While it remains to be seen if the gains on Thanksgiving Day and Black Friday can be sustained, the latest estimates show shoppers scooping up early special offers via their smart phones and tablets, the way they used to hunt for bargains in brick-and-mortar stores.
Online sales increased 17.4 percent on Thanksgiving and 20.7 percent on Black Friday, compared with 2011, according to IBM Smarter Commerce, a unit of International Business Machines Corp that analyzes transactions from 500 U.S. retailers.
Black Friday, the day after Thanksgiving, had traditionally been the kickoff to the holiday season for stores. This year, retailers such as Walmart and Target made their biggest push ever with special offers during the holiday itself.
"The Thanksgiving creep revitalized the thrill for people," said Wendy Liebmann, chief executive of WSL Strategic Retail. "It got people excited to go out. But it pulled a lot of sales forward."
In-store sales on Thanksgiving jumped 71 percent and more than tripled between 6 p.m. and midnight from a year earlier, according to Chase Paymentech, a leading credit card processor.
On Black Friday, in-store sales dropped 7 percent, Chase Paymentech noted.
Cyber Monday, which follows the long holiday weekend, has been the biggest day for online shopping in recent years, as workers return to their office computers.
Now, armed with mobile devices, particularly Apple Inc's iPad and iPhone, shoppers are no longer waiting.
Shoppers are also using the devices to track down the lowest prices. The average order value on Black Friday declined by 4.7 percent to $181.22, and the average number of items per order dropped 12 percent to 5.6, according to IBM.
"Our Black Friday numbers were a little softer than Thanksgiving," said Eric Best, chief executive of Mercent, which helps merchants sell more on websites including Amazon.com, ebay.com and Google Inc's online shopping program. "That tells me there are timing shifts happening this holiday season."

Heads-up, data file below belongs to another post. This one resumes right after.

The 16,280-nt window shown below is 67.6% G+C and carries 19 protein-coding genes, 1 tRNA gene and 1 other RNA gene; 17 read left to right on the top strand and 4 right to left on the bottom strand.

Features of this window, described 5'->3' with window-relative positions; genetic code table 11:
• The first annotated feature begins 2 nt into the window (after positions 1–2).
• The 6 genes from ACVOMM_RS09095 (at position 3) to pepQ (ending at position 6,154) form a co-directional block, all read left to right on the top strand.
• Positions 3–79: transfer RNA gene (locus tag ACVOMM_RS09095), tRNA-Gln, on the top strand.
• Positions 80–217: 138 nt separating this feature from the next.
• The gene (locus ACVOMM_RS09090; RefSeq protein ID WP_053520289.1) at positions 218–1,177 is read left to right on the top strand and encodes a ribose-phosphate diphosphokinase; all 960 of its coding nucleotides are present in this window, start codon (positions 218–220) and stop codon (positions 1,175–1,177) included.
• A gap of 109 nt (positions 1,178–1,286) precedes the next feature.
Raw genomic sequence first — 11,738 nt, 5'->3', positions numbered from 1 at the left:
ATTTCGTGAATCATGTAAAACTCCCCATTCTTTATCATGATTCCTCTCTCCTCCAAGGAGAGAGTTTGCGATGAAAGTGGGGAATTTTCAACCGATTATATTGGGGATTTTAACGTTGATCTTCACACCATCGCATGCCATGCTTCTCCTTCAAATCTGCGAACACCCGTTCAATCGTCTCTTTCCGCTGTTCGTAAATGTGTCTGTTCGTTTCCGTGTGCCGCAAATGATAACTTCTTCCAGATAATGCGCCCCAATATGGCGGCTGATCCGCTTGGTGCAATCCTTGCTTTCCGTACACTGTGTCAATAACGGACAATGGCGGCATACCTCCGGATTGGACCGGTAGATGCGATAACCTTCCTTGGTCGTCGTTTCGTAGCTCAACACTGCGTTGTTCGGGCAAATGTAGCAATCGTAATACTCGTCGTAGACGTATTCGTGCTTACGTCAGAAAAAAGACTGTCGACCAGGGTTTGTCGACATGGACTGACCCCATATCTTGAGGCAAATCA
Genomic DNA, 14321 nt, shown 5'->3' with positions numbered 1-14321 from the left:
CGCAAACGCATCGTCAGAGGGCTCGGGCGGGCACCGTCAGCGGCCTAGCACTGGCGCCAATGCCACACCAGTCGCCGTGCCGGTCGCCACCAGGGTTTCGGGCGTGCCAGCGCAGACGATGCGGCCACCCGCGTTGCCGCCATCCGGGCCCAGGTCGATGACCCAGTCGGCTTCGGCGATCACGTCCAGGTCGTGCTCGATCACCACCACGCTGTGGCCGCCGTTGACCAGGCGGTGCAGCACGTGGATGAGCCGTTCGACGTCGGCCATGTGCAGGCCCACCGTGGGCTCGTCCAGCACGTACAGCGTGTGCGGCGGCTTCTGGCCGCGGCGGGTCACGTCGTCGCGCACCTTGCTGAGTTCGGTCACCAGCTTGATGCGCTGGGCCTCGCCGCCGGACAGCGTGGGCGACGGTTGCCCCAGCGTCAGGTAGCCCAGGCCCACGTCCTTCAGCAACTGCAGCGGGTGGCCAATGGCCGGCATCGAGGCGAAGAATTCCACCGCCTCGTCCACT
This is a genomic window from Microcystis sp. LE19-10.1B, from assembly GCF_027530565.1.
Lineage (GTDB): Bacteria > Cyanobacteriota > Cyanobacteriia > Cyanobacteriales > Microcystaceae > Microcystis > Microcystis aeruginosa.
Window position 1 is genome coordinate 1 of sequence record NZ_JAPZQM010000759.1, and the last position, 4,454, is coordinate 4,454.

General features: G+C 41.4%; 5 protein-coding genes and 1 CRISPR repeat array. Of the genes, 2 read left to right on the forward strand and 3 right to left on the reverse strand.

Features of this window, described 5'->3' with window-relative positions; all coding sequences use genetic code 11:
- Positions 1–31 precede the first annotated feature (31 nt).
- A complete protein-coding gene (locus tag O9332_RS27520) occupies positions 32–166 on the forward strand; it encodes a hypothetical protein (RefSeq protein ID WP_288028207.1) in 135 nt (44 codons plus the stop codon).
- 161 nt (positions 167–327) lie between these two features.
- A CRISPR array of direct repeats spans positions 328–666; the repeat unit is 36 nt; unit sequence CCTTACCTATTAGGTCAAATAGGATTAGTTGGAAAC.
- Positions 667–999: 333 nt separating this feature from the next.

Client sales on Black Friday rose 23 percent from last year, while Thanksgiving sales rose 32 percent year over year, Mercent estimated.
"What we don't know is whether this is a zero-sum game or whether there is some benefit to retailers by broadening the holiday shopping window," Best said. "There is risk that real growth in retail for the entire holiday may be overestimated based on these early numbers."
Scot Wingo, chief executive of e-commerce company ChannelAdvisor, calls the early online shopping season "Cyber 5," referring to Thanksgiving, Black Friday, Saturday, Sunday and Cyber Monday.
"The online players are definitely participating more on Thanksgiving and Black Friday, so Cyber Monday is being shared with other holidays now," Wingo said.
ChannelAdvisor clients saw same-store sales on Amazon.com jump 35 percent on Thanksgiving and 38.3 percent on Black Friday, compared with a year earlier.
Client same-store sales on eBay's online marketplace rose 27 percent on Thanksgiving and 31 percent on Black Friday, compared with a year earlier. Last year's year-over-year growth was about 15 percent for eBay, according to ChannelAdvisor.